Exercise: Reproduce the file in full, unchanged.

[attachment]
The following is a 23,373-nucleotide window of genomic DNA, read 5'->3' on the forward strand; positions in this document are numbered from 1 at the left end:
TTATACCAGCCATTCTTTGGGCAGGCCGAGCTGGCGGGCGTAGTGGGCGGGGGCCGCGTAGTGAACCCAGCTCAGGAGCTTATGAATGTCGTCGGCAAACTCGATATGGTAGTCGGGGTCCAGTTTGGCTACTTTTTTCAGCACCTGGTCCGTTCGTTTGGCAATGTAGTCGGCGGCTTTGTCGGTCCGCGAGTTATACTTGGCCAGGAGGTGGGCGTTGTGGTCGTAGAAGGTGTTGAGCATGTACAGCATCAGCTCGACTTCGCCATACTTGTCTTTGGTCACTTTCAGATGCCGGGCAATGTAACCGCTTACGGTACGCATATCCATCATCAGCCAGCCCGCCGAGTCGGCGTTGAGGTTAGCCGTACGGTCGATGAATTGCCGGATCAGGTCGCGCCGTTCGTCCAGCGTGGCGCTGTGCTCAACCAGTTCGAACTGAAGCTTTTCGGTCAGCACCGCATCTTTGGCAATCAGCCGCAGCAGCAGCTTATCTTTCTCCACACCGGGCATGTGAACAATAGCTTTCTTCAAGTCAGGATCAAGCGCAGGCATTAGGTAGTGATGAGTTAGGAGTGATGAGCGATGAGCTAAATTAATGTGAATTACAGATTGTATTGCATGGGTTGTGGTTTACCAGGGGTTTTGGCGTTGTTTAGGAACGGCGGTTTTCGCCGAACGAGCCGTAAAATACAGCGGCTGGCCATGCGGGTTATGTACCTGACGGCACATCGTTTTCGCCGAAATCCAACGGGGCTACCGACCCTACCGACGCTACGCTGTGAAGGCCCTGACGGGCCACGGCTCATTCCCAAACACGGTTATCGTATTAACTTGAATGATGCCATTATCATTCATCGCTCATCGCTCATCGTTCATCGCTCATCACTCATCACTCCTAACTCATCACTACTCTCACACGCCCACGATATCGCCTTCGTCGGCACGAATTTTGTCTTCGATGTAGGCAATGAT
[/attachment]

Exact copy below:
The following is a 23,373-nucleotide window of genomic DNA, read 5'->3' on the forward strand; positions in this document are numbered from 1 at the left end:
TTATACCAGCCATTCTTTGGGCAGGCCGAGCTGGCGGGCGTAGTGGGCGGGGGCCGCGTAGTGAACCCAGCTCAGGAGCTTATGAATGTCGTCGGCAAACTCGATATGGTAGTCGGGGTCCAGTTTGGCTACTTTTTTCAGCACCTGGTCCGTTCGTTTGGCAATGTAGTCGGCGGCTTTGTCGGTCCGCGAGTTATACTTGGCCAGGAGGTGGGCGTTGTGGTCGTAGAAGGTGTTGAGCATGTACAGCATCAGCTCGACTTCGCCATACTTGTCTTTGGTCACTTTCAGATGCCGGGCAATGTAACCGCTTACGGTACGCATATCCATCATCAGCCAGCCCGCCGAGTCGGCGTTGAGGTTAGCCGTACGGTCGATGAATTGCCGGATCAGGTCGCGCCGTTCGTCCAGCGTGGCGCTGTGCTCAACCAGTTCGAACTGAAGCTTTTCGGTCAGCACCGCATCTTTGGCAATCAGCCGCAGCAGCAGCTTATCTTTCTCCACACCGGGCATGTGAACAATAGCTTTCTTCAAGTCAGGATCAAGCGCAGGCATTAGGTAGTGATGAGTTAGGAGTGATGAGCGATGAGCTAAATTAATGTGAATTACAGATTGTATTGCATGGGTTGTGGTTTACCAGGGGTTTTGGCGTTGTTTAGGAACGGCGGTTTTCGCCGAACGAGCCGTAAAATACAGCGGCTGGCCATGCGGGTTATGTACCTGACGGCACATCGTTTTCGCCGAAATCCAACGGGGCTACCGACCCTACCGACGCTACGCTGTGAAGGCCCTGACGGGCCACGGCTCATTCCCAAACACGGTTATCGTATTAACTTGAATGATGCCATTATCATTCATCGCTCATCGCTCATCGTTCATCGCTCATCACTCATCACTCCTAACTCATCACTACTCTCACACGCCCACGATATCGCCTTCGTCGGCACGAATTTTGTCTTCGATGTAGGCAATGAT